Then comes the end of year exams, and you’ve just got to do practice exams. That’s no secret. They’re a good way to do heaps of really relevant work in a really structured way. And once again I did a bit, maybe six or seven for English Language, seven or eight for Japanese and a dozen for physics. Oh, and 40 specialist exams because I’m oddly obsessed with maths. It may sound like a lot until you know what the real machines are doing or have done in the past. It always felt like I hadn’t done quite enough.

By the way, for anyone looking for a 99.9 ATAR or more, and trust me no one expects to get that kind of score (I certainly didn’t), but it helps to be really obsessed with maths, because Specialist Maths is one of the only subjects offered at St Pat’s where the study score can scale quite drastically above 50. That and a good English score are probably two of the main factors which impact the ATAR most directly. But if maths isn’t your thing don’t listen to any of that. Most importantly you’ve got to do the things you enjoy. Play to your strengths and try not to worry about all the scaling stuff.

Other quick tips:

  • communicate with your teachers and don’t be afraid to seek help;
  • try not to get too sucked into social media since it eats up a lot of time; and
  • maintain good relationships.

It’s all common sense really. In Year 12, your job is to become an expert at four or five really specific and not entirely useful areas. That’s it. There’s probably more to say but you’ll pick it up as you go, and it’s going to be different for everyone. Besides, you’ll be attending a heap of seminars which are all going to tell you the same thing.

But when all is said and done, you don’t come out the other end of Year 12 thinking about your study habits. There’s so much more that you get from being a Paddy Boy. To the fresh batch of Year 7s, I’ll give you one piece of advice. Get involved with things. Whatever you’re into, throw yourself at new experiences and opportunities. I can’t convince you to do it until you’ve done it.

My Year 12 experience was a bit unusual. In the most self-respecting way possible, I’d say I was a bit of a joke. I dressed up stupidly on multiple occasions, chose to be co-MC for the unforgiving St Pat’s Got Talent, someone made a Matthew Duffy fan-page on Instagram which was just weird, and for God’s sake I played Shrek. However, I want to publicly recommend being a joke and putting yourself out there. The people who get the most out of school are the ones who aren’t afraid to make a fool of themselves.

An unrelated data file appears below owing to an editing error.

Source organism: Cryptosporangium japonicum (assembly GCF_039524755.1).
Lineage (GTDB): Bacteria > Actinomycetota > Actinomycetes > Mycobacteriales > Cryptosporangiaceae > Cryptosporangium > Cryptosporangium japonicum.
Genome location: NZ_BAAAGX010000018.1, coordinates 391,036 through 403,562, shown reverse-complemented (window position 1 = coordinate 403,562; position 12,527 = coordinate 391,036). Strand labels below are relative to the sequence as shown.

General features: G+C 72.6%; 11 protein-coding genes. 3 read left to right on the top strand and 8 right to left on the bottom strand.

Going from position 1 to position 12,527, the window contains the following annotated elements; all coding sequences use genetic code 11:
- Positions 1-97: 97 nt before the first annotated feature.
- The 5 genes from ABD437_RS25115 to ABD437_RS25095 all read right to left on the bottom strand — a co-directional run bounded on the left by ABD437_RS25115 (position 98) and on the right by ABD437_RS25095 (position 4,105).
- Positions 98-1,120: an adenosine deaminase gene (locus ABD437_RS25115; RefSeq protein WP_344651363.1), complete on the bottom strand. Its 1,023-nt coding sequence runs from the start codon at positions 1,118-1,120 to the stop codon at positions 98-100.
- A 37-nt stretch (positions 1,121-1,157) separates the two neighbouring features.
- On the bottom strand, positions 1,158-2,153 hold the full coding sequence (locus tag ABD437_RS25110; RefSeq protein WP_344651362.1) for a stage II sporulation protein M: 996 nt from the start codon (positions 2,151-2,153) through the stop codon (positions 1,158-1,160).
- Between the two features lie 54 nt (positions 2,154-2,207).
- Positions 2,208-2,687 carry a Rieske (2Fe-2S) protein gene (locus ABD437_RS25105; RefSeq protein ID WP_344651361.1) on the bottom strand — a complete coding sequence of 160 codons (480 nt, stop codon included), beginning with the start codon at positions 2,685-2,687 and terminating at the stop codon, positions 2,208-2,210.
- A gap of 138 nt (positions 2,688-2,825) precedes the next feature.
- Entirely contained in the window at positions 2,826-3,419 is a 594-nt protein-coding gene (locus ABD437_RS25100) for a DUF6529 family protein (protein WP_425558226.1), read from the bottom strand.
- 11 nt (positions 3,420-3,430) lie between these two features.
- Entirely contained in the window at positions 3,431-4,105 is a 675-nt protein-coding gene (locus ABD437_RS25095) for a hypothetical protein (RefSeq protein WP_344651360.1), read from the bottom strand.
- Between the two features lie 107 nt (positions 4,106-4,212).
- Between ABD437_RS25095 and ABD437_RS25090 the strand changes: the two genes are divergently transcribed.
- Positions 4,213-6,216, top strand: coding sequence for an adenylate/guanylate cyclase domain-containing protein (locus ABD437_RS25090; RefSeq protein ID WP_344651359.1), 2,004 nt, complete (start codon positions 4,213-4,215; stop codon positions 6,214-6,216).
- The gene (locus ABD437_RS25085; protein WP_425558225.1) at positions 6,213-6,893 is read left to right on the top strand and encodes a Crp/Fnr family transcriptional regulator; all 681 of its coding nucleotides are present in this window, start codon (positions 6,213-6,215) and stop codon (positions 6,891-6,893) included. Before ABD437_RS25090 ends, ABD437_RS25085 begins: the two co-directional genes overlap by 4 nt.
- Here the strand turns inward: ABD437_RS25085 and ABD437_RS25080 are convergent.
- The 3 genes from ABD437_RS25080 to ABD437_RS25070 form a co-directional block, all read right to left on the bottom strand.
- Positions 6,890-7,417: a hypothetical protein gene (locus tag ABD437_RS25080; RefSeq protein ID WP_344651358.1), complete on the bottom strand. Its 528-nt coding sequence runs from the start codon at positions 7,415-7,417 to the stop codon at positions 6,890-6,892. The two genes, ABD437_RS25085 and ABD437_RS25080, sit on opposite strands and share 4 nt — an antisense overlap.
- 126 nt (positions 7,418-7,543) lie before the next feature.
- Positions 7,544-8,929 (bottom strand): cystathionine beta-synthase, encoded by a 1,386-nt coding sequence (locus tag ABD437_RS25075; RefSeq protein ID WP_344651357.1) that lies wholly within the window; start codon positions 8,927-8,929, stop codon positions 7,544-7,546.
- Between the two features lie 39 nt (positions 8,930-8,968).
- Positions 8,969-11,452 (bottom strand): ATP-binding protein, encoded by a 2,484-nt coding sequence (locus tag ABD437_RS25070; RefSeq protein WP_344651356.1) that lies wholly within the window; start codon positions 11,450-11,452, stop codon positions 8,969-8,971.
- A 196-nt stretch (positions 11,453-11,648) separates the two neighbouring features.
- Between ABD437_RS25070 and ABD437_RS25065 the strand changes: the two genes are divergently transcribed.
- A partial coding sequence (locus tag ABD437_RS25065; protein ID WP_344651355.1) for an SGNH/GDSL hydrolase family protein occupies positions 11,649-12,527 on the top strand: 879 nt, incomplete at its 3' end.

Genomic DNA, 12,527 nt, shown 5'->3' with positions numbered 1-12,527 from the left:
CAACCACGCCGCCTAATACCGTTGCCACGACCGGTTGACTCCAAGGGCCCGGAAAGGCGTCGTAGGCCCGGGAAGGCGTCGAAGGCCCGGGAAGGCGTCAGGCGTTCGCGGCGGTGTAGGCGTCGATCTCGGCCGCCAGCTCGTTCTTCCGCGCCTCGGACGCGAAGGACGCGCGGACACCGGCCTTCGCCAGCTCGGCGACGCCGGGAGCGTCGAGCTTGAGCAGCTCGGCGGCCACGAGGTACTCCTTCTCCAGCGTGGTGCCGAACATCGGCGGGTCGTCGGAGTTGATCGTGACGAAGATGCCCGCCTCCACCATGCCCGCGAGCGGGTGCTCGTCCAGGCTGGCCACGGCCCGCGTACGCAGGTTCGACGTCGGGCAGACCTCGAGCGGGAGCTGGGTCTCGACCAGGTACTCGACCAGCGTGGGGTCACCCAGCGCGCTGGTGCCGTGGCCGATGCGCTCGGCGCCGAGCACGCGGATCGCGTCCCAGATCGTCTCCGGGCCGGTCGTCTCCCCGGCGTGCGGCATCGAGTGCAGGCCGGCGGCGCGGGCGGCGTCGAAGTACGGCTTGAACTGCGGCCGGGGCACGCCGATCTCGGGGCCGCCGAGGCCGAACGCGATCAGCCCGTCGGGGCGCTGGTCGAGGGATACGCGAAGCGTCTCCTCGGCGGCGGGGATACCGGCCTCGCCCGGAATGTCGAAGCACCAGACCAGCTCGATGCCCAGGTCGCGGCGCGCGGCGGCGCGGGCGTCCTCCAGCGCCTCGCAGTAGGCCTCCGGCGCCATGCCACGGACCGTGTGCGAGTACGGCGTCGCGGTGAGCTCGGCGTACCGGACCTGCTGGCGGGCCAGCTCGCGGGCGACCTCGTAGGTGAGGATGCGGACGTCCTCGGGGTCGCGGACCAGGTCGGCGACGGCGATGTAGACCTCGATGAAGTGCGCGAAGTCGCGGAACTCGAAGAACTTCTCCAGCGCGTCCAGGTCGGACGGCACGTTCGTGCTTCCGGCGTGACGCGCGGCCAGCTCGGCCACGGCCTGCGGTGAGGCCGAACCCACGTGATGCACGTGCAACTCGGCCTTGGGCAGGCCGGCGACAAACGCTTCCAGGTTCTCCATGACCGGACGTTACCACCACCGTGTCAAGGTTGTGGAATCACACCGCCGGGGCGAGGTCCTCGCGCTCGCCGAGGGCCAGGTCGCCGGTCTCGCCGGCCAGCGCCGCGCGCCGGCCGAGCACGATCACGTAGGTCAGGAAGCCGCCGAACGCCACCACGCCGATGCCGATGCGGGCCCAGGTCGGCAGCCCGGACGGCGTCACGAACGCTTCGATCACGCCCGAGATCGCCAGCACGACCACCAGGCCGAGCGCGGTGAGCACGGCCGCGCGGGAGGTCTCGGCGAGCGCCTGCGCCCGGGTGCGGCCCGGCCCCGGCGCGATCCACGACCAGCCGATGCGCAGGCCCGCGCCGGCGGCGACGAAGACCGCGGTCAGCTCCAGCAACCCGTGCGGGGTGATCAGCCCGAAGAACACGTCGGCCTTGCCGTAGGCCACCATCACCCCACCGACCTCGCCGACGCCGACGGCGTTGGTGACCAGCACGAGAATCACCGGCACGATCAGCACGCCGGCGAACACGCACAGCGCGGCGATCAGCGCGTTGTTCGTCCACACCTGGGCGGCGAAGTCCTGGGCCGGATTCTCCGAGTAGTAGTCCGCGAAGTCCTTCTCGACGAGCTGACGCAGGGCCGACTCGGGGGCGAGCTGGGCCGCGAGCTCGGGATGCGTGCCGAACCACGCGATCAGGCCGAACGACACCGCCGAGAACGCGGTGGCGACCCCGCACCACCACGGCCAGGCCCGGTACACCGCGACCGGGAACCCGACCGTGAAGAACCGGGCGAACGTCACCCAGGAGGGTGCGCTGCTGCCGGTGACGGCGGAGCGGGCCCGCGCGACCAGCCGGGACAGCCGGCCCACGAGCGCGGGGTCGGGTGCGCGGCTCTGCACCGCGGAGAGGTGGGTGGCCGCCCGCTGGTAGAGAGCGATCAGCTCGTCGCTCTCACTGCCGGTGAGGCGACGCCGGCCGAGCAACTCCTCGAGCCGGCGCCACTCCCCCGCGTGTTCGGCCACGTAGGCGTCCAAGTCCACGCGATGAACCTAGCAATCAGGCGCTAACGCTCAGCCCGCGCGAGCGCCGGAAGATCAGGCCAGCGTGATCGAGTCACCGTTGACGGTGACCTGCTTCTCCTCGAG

So, get involved with things. For me it was performing arts: musicals, public speaking, debating. For some of you it might be social justice. For many of you it’s probably sport, which is cool. I signed up for tennis in Year 7 and then something happened; I don’t really remember, maybe I couldn’t find my way to the first training session or something. Whatever it was, it was enough to make me stop going entirely. So, don’t be a Matt Duffy. Keep at it and it’ll definitely pay off.

There are six future College Duxes in this room, as well as hundreds of school leaders, dozens of performers, and probably a thousand sportsmen of various kinds. With all the terrific opportunities the school has given me, I’m not kidding when I say my biggest regret is that I didn’t take the time to speak to and get to know more of you. As far as studies go, make the effort to work hard, because regardless of what score you get or what score you’re after, success in life almost always comes from hard work. In fact, I’d say that success IS the hard work. But whatever you do, leave St Pat’s with no regrets.

Well, this is Duffman signing out. It’s been a pleasure, boys. Thank you.”